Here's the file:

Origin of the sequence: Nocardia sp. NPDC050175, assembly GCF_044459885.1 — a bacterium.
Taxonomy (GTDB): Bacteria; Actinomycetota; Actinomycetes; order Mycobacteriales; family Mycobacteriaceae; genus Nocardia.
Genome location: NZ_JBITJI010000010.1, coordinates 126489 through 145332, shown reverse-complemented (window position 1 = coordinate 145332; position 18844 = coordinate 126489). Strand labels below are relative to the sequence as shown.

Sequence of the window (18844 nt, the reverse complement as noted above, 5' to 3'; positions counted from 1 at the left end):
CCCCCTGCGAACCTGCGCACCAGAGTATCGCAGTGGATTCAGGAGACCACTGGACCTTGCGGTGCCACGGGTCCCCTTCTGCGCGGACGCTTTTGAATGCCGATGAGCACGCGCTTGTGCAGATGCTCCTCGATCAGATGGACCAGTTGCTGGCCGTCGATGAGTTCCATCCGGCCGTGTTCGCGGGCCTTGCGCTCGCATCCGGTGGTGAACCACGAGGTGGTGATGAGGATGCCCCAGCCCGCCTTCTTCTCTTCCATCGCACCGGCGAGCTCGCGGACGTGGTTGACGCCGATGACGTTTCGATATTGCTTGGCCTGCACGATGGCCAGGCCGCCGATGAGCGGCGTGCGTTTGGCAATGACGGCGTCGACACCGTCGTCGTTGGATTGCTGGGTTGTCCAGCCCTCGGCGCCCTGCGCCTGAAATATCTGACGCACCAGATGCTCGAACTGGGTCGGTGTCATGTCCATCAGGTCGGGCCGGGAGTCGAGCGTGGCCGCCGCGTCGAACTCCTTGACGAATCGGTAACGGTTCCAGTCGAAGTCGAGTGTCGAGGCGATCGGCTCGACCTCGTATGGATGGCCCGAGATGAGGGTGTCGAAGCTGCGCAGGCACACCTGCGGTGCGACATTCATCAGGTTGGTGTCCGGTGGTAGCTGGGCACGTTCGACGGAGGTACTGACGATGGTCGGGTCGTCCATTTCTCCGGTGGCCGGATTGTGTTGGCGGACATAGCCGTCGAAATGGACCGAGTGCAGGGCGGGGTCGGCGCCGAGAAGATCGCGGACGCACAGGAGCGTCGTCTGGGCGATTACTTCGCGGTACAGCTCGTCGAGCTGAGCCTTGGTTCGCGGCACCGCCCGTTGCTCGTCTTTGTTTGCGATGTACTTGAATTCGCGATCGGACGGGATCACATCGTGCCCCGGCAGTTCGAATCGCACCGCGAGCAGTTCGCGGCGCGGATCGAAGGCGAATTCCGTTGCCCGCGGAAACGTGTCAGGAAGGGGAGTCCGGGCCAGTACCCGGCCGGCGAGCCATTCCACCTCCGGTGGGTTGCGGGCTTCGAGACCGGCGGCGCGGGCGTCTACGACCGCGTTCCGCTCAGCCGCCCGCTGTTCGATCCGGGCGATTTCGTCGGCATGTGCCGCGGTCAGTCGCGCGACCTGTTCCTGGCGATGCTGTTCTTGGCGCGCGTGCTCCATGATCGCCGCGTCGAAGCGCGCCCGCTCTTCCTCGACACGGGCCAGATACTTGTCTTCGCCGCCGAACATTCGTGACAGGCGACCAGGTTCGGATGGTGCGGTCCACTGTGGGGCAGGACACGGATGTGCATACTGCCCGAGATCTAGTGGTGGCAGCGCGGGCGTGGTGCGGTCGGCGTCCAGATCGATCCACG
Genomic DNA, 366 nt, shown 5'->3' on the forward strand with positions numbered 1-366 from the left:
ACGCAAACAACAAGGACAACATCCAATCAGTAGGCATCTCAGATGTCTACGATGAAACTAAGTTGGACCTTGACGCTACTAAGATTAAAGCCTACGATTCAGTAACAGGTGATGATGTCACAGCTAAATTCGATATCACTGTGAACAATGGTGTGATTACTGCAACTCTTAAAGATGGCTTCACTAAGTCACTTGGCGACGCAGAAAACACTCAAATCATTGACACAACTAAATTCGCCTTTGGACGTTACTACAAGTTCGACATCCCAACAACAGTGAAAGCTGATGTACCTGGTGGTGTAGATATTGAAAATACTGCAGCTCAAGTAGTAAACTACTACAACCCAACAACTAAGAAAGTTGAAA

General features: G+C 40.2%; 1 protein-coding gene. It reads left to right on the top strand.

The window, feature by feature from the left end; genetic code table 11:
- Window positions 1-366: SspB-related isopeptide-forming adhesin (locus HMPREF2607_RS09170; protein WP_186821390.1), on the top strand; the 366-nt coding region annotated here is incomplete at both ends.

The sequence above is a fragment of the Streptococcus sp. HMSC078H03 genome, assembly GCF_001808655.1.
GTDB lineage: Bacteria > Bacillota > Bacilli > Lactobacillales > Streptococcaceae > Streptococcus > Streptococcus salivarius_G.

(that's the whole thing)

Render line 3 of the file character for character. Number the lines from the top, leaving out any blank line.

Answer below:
Genome location: NZ_JBITJI010000010.1, coordinates 126489 through 145332, shown reverse-complemented (window position 1 = coordinate 145332; position 18844 = coordinate 126489). Strand labels below are relative to the sequence as shown.